Who is a Credit Card Processor and What Are Their Benefits?

A Statista Report indicates that globally, 188 billion purchases were made using Visa payment cards. This does not include credit card companies. It doesn't make a difference if you run a brick-and-mortar or online business. It is essential to understand how credit card processing works. This is especially true today when debit and credit cards represent the most common form of payment. Continue reading to discover what credit card processing is, how it works and why it's important for your company.

Credit card processing describes the process of completing credit card transactions. It involves several steps. Transactions can be completed online, over the phone or by mail in today's digital age. Credit card processing involves numerous entities. Credit card processing involves many entities, including the consumer, merchants and payment gateways.

Who Are The Key Players In Credit Card Processing?

  • Customer The customer who is making a purchase.
  • Merchant – Any person or organization that sells a product or service to customers making a purchase.
  • Payment interface – This is a technology that connects the merchant to a processor. This involves integration with card-present and card-not-present payment environments.
  • Payment processor – This is the entity that helps the merchant, credit-card network, and the cardholder's Bank to communicate. Merchants and credit card processors should adhere to the Payment Card Industry Data Security Standard.
  • Card network – This is also known as credit card network (or credit card brand), which is the customer's credit card brand. These networks are responsible for setting interchange fees and assessments.

Let's now talk about what a credit card processor is. This is important to allow customers to quickly and easily check out.

Credit Card Processing

There are three key steps for credit card processing services. These are authorization, authentication and settlement.


This is the first part of the transaction.

  • The customer gives the merchant credit card information whether they are in a store, online or over the telephone. This can be done by entering the information at a website, scanning it at a POS or point-of-sale terminal or giving the details over the phone.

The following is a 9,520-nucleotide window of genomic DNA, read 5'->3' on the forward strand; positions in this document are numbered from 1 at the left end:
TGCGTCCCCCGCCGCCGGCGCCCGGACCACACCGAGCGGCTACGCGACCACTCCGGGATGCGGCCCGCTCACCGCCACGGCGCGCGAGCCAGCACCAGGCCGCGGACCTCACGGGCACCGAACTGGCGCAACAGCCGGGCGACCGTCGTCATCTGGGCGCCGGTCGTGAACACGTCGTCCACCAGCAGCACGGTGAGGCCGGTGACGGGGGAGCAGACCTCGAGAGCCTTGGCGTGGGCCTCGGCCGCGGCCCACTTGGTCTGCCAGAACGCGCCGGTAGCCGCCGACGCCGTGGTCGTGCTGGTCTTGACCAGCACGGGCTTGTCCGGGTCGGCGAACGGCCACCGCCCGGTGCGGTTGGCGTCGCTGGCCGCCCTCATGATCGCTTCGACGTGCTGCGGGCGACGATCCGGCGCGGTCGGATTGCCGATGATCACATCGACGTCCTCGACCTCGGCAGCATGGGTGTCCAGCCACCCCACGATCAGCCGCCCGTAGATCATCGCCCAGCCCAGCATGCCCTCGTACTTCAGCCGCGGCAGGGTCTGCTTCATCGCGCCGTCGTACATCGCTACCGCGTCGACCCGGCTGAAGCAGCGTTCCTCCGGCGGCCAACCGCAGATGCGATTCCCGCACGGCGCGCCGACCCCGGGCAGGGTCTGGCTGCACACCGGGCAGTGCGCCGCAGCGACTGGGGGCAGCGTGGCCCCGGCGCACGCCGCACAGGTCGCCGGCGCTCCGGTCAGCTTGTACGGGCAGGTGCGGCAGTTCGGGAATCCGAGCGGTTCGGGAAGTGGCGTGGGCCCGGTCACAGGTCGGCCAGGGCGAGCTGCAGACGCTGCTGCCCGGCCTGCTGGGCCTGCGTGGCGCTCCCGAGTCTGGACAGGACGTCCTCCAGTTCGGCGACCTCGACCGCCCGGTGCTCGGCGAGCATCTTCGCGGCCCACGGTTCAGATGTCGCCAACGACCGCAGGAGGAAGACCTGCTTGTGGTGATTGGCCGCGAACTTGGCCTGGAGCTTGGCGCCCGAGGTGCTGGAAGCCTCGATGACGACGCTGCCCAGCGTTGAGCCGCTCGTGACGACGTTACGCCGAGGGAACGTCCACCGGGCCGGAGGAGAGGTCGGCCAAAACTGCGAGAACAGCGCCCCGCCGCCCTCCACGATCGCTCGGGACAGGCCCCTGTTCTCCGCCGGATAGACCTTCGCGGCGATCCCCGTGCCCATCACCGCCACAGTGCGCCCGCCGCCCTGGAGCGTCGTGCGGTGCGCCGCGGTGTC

• The merchant then sends the request for payment authorization (RFP) to the payment processor.
  • The payment processor sends an email request to the card organization.
  • The card association will request this from the issuing banks.


This is the second stage, and it occurs after the physical transactions have been completed. The issuing Bank must validate that the transaction was valid.

  • The credit card association will request authorization for payment from the customer's issuing banks.
  • The issuing Bank will verify that the cardholder account has already been approved for the transaction. Next, the Bank will verify the identifying information.
  • Next, the issuing Bank will send its approval/denial letter to the card association or merchant bank.
  • The issuing Bank will hold the purchase amount on the cardholder's balance.


This is the final step in credit card processing. Here the merchant receives the funds via the Bank. Depending on the card network, the settlement phase could take several days.

  • The merchant's POS sends the requested payment authorizations to a third party.
  • The batch authorizations are sent to the card associations by the payment processor.
  • The card association will send the information to the issuing banking institution.
  • For authorized payments, the issuing Bank charges the cardholders' account.
  • The issuing Bank also subtracts interchange fees for the card association.